I would have never guessed what these beautifully illustrated objects represent. They remind me of molecules and atoms or the various forms in which snowflakes appear to us. But instead of adding a beautiful white layer to the world, these little creatures can cause some of us a lot of trouble during the summer. Ueber den Pollen was published in 1837 by St. Petersburg based German pharmacist and chemist Carl Julius Fritzsche. Here you can flip through the whole book.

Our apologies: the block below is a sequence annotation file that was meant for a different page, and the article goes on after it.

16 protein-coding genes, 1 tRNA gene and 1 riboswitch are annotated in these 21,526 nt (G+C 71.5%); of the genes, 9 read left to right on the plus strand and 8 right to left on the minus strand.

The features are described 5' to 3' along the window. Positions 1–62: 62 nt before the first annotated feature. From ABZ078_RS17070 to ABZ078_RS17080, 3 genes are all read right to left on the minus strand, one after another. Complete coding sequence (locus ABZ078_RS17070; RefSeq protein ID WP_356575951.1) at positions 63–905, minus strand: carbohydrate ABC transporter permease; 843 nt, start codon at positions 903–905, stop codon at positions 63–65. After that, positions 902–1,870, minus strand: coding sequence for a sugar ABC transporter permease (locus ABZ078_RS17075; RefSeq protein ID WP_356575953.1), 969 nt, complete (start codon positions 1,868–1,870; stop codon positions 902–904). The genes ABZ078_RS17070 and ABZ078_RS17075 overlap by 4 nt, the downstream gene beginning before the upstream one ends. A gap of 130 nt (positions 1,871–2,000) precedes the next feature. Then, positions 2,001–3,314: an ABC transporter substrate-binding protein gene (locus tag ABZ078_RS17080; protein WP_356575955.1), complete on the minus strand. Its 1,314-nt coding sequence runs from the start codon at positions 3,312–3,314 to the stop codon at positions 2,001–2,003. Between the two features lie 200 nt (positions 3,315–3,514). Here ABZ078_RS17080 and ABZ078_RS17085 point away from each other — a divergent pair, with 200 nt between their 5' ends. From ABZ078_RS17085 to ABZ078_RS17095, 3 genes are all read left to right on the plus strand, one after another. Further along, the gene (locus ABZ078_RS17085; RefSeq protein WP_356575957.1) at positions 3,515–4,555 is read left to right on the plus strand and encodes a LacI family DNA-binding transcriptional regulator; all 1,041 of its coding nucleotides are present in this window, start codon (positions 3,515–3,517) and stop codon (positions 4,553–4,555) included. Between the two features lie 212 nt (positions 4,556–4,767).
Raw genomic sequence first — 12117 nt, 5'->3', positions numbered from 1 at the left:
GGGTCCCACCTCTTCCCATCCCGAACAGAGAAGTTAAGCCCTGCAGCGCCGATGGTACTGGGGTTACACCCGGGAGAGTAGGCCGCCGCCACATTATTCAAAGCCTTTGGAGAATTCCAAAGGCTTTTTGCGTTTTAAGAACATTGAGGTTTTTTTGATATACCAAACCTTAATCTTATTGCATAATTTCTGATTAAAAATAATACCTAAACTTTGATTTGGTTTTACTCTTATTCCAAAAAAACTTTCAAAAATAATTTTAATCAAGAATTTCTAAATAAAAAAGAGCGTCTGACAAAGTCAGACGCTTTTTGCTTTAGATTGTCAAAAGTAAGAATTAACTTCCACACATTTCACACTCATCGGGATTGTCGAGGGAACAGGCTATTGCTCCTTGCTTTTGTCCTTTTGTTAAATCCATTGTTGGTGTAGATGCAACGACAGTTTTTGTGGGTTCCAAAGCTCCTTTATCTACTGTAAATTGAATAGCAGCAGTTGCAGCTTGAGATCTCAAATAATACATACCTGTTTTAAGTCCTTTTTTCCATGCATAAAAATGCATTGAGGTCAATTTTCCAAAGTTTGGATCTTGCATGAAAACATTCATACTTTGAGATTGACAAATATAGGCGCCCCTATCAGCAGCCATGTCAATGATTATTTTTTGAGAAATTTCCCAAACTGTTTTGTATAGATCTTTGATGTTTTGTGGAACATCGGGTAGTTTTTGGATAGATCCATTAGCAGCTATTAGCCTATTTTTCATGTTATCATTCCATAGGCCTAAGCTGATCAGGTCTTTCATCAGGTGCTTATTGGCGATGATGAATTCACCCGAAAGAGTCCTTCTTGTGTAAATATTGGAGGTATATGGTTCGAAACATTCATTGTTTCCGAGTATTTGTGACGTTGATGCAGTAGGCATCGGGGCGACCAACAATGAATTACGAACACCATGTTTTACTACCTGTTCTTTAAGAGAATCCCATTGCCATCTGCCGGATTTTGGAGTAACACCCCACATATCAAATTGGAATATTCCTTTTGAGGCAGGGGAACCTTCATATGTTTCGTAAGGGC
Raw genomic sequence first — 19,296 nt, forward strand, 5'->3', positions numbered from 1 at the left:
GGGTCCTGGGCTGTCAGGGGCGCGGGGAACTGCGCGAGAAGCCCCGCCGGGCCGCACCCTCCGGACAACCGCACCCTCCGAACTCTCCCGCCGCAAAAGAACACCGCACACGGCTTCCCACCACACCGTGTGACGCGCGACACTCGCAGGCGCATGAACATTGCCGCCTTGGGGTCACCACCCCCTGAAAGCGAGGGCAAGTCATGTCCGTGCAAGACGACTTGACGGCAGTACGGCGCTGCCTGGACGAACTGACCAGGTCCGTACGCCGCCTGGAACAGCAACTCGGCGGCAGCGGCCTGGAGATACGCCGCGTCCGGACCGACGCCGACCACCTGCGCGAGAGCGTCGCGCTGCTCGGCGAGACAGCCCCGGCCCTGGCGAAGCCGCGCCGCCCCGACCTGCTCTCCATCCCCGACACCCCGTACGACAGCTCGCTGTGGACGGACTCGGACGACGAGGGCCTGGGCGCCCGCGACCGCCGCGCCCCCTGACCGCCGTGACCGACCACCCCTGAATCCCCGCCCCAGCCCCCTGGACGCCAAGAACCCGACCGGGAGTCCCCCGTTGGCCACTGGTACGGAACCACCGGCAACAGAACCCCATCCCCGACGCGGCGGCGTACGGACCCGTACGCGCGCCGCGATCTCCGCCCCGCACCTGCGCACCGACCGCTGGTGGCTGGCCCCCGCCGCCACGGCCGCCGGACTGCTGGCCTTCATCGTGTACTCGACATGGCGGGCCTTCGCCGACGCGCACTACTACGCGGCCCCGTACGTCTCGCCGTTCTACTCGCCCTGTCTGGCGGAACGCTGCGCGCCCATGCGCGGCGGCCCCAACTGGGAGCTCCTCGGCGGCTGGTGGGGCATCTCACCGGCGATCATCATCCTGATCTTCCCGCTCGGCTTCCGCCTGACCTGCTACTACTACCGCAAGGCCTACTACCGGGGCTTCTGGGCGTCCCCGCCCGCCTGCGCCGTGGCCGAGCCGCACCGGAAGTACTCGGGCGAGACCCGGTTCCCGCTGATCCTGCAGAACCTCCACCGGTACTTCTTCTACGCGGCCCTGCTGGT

“The problem of re-articulating city and architecture forces us to imagine a contemporary type of urban block. This for me is the open or island block - the search for city-architecture relations that are adapted to our time, based on concepts of the in-between, space, heterogeneity. In other words, an assembly of blocks in which the relations between voids and solids is not just a question of contiguity, whereby the architecture is not restricted to the treatments of facade; in which the desire for light and views is not hampered by ‘corridor’ streets. I have examined the possibility of blocks that are freer in volume; I call them open blocks. They are designed to avoid closed courts and the claustrophobic contemporary re-workings of the Haussmannian block. They let ‘singular’ architectures coexist. They let light into the streets. They create landscapes made up of close-up and distant views - in a word, depth. Our architecture can no longer consist of rhetorical, sculpted facades, as in Age I. The relative unity and simplicity of today’s facades must be given ‘flavor’ by terracing visual planes. This is the lesson of Manhattan.”—open block, urban planning scheme (via hellokittyist)